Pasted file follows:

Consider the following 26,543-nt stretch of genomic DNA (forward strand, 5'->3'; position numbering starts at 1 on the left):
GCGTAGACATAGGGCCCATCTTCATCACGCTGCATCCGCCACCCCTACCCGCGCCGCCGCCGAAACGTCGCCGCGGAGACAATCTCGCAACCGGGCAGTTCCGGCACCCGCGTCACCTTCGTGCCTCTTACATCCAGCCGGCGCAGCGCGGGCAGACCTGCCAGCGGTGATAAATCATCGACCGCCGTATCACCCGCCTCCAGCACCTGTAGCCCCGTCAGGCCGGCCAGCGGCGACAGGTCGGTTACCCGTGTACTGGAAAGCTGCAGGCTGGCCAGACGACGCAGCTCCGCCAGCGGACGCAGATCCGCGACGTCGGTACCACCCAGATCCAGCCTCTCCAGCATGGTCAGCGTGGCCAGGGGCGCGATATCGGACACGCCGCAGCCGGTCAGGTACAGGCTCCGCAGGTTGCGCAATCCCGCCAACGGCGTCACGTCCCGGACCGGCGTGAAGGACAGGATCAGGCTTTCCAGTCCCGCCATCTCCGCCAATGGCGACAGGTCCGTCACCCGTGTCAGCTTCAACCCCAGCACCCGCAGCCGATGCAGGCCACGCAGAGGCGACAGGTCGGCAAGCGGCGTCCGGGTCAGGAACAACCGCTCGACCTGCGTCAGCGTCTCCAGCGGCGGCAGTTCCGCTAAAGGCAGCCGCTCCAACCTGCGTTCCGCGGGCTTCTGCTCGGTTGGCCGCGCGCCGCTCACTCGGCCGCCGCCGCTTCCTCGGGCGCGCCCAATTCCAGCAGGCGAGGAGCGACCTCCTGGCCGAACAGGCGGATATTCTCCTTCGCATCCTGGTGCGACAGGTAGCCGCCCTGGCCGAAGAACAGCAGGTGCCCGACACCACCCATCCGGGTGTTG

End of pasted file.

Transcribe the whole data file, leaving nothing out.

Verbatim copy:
Consider the following 26,543-nt stretch of genomic DNA (forward strand, 5'->3'; position numbering starts at 1 on the left):
GCGTAGACATAGGGCCCATCTTCATCACGCTGCATCCGCCACCCCTACCCGCGCCGCCGCCGAAACGTCGCCGCGGAGACAATCTCGCAACCGGGCAGTTCCGGCACCCGCGTCACCTTCGTGCCTCTTACATCCAGCCGGCGCAGCGCGGGCAGACCTGCCAGCGGTGATAAATCATCGACCGCCGTATCACCCGCCTCCAGCACCTGTAGCCCCGTCAGGCCGGCCAGCGGCGACAGGTCGGTTACCCGTGTACTGGAAAGCTGCAGGCTGGCCAGACGACGCAGCTCCGCCAGCGGACGCAGATCCGCGACGTCGGTACCACCCAGATCCAGCCTCTCCAGCATGGTCAGCGTGGCCAGGGGCGCGATATCGGACACGCCGCAGCCGGTCAGGTACAGGCTCCGCAGGTTGCGCAATCCCGCCAACGGCGTCACGTCCCGGACCGGCGTGAAGGACAGGATCAGGCTTTCCAGTCCCGCCATCTCCGCCAATGGCGACAGGTCCGTCACCCGTGTCAGCTTCAACCCCAGCACCCGCAGCCGATGCAGGCCACGCAGAGGCGACAGGTCGGCAAGCGGCGTCCGGGTCAGGAACAACCGCTCGACCTGCGTCAGCGTCTCCAGCGGCGGCAGTTCCGCTAAAGGCAGCCGCTCCAACCTGCGTTCCGCGGGCTTCTGCTCGGTTGGCCGCGCGCCGCTCACTCGGCCGCCGCCGCTTCCTCGGGCGCGCCCAATTCCAGCAGGCGAGGAGCGACCTCCTGGCCGAACAGGCGGATATTCTCCTTCGCATCCTGGTGCGACAGGTAGCCGCCCTGGCCGAAGAACAGCAGGTGCCCGACACCACCCATCCGGGTGTTG